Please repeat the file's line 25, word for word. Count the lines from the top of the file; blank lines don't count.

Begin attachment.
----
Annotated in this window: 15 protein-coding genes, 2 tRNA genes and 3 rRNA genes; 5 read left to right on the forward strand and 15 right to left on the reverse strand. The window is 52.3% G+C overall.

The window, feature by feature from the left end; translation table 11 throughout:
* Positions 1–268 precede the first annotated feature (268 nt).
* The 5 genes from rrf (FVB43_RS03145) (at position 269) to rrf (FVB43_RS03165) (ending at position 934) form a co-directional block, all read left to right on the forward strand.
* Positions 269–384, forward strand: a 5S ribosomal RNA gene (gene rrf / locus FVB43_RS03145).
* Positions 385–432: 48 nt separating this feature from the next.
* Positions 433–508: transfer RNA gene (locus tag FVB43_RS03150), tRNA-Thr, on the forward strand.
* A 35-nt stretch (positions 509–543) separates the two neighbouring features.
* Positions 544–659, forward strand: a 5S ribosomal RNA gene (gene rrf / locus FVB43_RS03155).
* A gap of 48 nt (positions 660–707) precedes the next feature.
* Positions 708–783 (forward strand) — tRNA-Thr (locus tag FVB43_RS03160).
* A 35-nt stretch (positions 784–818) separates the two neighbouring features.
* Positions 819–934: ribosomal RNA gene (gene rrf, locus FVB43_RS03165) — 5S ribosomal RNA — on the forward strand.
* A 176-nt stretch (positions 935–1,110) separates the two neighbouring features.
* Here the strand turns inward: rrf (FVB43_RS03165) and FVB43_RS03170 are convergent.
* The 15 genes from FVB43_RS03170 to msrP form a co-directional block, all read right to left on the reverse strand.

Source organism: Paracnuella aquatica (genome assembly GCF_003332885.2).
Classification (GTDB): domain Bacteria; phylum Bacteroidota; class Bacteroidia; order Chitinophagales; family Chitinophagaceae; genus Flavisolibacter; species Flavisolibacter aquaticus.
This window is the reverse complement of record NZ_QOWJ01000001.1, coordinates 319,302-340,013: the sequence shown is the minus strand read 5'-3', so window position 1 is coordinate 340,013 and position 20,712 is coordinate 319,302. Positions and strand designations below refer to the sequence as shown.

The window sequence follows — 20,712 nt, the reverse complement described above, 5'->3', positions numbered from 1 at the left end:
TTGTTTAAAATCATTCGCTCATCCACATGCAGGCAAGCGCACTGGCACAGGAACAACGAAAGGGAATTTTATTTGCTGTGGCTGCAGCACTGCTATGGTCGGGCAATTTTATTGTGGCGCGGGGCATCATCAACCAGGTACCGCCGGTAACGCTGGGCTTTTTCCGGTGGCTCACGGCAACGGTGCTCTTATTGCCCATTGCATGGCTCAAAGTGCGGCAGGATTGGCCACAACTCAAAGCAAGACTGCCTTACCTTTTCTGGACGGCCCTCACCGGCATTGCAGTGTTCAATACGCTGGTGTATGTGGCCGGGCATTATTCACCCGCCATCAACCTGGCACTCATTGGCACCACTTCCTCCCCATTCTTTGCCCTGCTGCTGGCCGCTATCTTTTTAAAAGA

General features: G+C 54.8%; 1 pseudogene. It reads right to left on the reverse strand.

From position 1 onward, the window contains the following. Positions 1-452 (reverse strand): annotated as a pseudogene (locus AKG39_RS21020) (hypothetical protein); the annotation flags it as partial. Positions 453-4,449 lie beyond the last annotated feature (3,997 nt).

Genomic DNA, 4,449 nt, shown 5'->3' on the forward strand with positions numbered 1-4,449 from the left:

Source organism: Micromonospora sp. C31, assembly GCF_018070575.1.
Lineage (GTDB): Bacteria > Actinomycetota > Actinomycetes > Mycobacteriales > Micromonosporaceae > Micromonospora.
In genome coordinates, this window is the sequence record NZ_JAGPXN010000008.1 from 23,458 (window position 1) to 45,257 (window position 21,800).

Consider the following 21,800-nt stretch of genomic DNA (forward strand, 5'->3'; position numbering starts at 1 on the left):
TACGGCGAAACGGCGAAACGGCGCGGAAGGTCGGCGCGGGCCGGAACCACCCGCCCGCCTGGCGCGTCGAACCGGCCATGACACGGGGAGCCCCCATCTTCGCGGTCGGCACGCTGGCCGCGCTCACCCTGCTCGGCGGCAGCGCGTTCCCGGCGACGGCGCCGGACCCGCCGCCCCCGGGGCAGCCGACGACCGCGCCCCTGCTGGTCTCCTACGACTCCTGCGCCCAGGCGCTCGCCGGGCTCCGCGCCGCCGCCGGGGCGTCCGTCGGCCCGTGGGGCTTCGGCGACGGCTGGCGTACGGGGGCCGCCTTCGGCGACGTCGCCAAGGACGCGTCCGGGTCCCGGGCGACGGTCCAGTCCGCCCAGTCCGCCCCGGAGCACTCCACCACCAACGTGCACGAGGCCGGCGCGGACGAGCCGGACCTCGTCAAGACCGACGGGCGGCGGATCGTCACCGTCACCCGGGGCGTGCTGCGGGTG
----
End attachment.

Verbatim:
Source organism: Micromonospora sp. C31, assembly GCF_018070575.1.